PHP: Basic Variables

So, you want to write some PHP?  I’m going to go over some basics of PHP in the next few posts.  This first post is going to cover basic variables.

Step #1: You need to define set up your PHP file

PHP is executed out of files that end in ‘.php’ (as you might expect).  You also need to define where, in the file, your PHP code is.  That’s done by prepending your code with ‘<?php’ and appending it with ‘?>’.  Let’s see what that looks like.

<?php
// Your code goes here
?>

Keep in mind, that you are still working inside of an html document, though.  This means that your code, will more typically look like this:

<!DOCTYPE html>
<html>
<head>
<title></title>
</head>
<body>
<?php
// Your code goes here
?>
</body>
</html>

The closing ‘?>’ is optional if there are no other HTML tags in the document.  This means that you can write legitimate code that looks like …

<?php
    // Your code goes here

… but you would get a parse error if you write code that looks like

<!DOCTYPE html>
<html>
<head>
<title></title>
</head>
<body>

<?php
// Your code goes here

</body>
</html>

 

Step #2: Variables

PHP variables begin with a ‘$’ and must not have a number symbol directly following the ‘$’.  A variable name can only contain letters, numbers, or underscore.  PHP is a loosely typed language.  This means that you don’t specify a variable type and can change the type by just assigning a different type of value to the variable.  Let’s see what a variable declaration looks like:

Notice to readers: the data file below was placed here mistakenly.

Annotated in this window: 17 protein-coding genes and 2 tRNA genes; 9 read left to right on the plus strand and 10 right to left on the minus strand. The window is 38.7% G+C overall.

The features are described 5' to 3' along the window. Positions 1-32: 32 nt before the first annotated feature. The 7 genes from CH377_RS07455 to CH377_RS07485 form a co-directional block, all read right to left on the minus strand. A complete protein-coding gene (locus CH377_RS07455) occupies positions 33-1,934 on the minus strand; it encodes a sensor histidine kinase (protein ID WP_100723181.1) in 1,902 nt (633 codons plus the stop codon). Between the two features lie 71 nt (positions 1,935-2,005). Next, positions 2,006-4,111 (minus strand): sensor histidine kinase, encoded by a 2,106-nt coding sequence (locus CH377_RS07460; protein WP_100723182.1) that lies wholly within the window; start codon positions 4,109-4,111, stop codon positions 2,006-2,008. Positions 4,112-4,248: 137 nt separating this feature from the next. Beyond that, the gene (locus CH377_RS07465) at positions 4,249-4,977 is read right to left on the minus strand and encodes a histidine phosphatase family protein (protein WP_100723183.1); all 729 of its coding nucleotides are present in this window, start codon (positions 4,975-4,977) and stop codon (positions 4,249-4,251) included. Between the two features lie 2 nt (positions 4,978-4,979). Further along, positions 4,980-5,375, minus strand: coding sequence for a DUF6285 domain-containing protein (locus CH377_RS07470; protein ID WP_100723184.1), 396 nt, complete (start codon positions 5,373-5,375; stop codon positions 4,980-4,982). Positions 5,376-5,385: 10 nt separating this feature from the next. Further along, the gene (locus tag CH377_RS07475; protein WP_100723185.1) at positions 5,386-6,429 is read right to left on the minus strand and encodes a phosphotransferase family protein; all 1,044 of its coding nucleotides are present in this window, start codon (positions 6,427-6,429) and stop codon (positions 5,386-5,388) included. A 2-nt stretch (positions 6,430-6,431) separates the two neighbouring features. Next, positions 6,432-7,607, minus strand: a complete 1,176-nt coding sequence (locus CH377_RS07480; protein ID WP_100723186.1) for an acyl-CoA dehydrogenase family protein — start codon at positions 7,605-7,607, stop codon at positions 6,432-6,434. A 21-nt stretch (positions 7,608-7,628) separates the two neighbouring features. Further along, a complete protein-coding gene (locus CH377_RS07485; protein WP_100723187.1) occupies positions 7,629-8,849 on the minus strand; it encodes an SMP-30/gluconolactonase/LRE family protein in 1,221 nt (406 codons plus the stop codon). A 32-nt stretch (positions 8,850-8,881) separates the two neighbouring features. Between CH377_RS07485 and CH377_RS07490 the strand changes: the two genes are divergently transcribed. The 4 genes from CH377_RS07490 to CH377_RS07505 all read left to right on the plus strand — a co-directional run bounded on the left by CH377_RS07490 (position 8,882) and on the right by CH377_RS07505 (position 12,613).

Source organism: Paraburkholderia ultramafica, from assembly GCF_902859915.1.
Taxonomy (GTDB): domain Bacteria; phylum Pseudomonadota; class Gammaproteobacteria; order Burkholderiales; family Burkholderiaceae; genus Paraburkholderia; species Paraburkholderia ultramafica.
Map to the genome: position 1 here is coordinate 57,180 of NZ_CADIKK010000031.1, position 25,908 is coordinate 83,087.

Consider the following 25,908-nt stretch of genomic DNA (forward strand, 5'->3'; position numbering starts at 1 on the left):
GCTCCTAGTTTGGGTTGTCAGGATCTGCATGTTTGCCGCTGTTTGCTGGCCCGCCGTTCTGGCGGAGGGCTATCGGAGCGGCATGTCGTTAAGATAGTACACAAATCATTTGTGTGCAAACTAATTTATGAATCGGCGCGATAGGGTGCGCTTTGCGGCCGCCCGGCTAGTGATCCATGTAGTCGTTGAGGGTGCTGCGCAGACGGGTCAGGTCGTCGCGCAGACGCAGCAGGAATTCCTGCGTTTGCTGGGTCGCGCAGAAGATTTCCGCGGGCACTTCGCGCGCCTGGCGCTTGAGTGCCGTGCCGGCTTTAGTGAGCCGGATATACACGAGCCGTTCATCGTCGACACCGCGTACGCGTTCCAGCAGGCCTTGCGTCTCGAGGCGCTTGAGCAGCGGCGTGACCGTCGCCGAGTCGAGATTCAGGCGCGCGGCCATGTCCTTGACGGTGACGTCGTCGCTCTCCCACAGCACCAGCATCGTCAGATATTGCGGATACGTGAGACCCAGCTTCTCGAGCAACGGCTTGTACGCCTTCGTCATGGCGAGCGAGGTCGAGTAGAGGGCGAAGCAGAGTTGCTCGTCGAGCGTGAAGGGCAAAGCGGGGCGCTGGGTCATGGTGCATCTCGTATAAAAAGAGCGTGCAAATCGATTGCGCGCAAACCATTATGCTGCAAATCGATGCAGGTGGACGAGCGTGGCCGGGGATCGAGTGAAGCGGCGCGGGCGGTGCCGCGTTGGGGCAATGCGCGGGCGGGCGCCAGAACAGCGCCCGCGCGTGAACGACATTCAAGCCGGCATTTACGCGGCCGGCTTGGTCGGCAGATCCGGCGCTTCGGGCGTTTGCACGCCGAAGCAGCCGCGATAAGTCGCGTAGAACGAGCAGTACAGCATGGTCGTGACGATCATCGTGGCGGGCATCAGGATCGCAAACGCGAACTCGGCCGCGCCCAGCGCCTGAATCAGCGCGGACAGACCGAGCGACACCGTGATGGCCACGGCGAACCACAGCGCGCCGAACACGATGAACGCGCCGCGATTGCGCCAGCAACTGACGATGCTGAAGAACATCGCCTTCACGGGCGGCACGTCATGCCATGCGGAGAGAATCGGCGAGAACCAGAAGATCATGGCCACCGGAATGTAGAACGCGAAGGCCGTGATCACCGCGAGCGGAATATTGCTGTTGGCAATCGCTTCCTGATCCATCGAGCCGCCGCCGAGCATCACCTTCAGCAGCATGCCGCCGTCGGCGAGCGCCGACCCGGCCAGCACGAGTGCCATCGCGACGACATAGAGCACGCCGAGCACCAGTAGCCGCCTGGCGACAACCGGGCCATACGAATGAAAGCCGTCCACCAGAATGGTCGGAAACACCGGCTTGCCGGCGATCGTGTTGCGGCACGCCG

<?php
    $firstName = 'Joe';
?>

In the above example, I defined $firstName as a string containing the value ‘Joe’.  You can change that value again like so

<?php
    $firstName = 'Joe';
    $firstName = 1.1;
?>

The variable $firstName is now a float with the value ‘1.1’.

 

Step #3: Output Your Values

PHP has two ways of outputting to the display.  You can use ‘echo’ or ‘print’.  Echo would look like …

<?php
    $firstName = 'Joe';
    echo $firstName;
?>

… while print looks like

<?php
    $firstName = 'Joe';
    print $firstName;
?>

‘Echo’ has a benefit over ‘print’ in that you can feed it a comma-delimited list of values.

<?php
    $firstName = 'Joe';
    $lastName = 'Steinbring';
    echo $firstName, $lastName;
?>

 

You do not necessarily need to use ‘echo’ or ‘print’ to output inside of a PHP file, though.  There is a shortcut for output of values.  Let’s check out a short demonstration.

<?php
    $title = 'My Test';
    $h1 = 'This is my test';
    $p = 'Hi there!';
?>
<!DOCTYPE html>
<html>
<head>
	<title><?= $title ?></title>
</head>
<body>
    <h1><?= $h1 ?></h1>
    <p><?= $p ?></p>
</body>
</html>

You can see how that would be an easier syntax for output of values.

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